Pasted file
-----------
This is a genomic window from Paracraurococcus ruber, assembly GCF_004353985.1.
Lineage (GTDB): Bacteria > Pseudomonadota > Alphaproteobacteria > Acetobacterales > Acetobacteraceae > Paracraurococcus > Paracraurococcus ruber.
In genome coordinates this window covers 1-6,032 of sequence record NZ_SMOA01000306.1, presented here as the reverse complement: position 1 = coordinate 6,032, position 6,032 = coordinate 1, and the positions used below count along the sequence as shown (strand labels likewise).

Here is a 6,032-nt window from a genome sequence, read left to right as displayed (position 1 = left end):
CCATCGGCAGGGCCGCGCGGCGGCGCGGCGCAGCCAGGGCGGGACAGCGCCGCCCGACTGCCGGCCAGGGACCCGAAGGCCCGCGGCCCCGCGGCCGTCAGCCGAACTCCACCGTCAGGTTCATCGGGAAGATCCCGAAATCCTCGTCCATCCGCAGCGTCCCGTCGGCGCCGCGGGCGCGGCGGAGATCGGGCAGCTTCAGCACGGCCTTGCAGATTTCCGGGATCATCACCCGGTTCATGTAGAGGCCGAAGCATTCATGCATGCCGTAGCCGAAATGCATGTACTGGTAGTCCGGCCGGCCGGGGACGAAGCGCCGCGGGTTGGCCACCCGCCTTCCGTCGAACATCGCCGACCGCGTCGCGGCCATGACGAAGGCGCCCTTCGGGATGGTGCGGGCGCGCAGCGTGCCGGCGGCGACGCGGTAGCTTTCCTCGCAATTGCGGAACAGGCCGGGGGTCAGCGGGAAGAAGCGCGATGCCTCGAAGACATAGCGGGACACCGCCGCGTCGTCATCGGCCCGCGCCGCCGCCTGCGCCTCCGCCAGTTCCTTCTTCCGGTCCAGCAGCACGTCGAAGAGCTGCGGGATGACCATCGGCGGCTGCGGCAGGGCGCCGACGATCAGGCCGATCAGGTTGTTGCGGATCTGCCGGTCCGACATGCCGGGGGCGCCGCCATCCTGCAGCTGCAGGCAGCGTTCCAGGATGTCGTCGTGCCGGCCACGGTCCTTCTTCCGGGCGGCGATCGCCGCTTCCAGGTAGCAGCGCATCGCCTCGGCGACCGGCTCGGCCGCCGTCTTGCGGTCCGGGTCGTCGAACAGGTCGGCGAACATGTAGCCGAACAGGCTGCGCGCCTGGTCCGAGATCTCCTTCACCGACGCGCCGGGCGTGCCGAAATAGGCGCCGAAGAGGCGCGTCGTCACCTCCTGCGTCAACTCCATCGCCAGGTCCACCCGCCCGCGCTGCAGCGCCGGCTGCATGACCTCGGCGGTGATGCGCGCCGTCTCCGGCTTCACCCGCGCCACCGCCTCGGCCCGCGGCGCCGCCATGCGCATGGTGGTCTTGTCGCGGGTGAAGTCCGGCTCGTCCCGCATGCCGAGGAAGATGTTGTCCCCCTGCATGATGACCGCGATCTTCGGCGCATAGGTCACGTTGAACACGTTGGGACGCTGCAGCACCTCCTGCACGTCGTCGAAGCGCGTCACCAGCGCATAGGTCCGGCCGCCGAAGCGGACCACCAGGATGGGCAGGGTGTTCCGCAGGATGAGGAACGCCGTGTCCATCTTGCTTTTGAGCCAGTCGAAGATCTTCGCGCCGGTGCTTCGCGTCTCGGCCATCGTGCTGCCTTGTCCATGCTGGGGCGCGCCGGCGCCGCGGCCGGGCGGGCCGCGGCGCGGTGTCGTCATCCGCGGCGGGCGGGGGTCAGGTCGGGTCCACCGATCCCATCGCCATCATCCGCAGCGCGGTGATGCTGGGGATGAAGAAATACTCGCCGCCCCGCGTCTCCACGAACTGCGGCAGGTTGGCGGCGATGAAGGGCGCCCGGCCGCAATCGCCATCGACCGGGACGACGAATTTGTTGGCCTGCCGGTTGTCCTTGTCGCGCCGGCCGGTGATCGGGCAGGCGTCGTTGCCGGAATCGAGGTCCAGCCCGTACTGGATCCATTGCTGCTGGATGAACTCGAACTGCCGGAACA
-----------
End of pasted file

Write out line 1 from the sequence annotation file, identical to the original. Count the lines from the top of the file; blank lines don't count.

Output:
This is a genomic window from Paracraurococcus ruber, assembly GCF_004353985.1.